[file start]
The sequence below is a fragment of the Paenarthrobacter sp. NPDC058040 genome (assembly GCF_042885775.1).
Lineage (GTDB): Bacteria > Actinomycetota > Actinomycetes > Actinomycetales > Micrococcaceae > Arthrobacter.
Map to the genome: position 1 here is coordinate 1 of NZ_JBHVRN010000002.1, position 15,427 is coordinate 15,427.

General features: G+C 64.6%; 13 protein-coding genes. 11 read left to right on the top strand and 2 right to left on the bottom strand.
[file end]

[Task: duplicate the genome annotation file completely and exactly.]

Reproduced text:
The sequence below is a fragment of the Paenarthrobacter sp. NPDC058040 genome (assembly GCF_042885775.1).
Lineage (GTDB): Bacteria > Actinomycetota > Actinomycetes > Actinomycetales > Micrococcaceae > Arthrobacter.
Map to the genome: position 1 here is coordinate 1 of NZ_JBHVRN010000002.1, position 15,427 is coordinate 15,427.

General features: G+C 64.6%; 13 protein-coding genes. 11 read left to right on the top strand and 2 right to left on the bottom strand.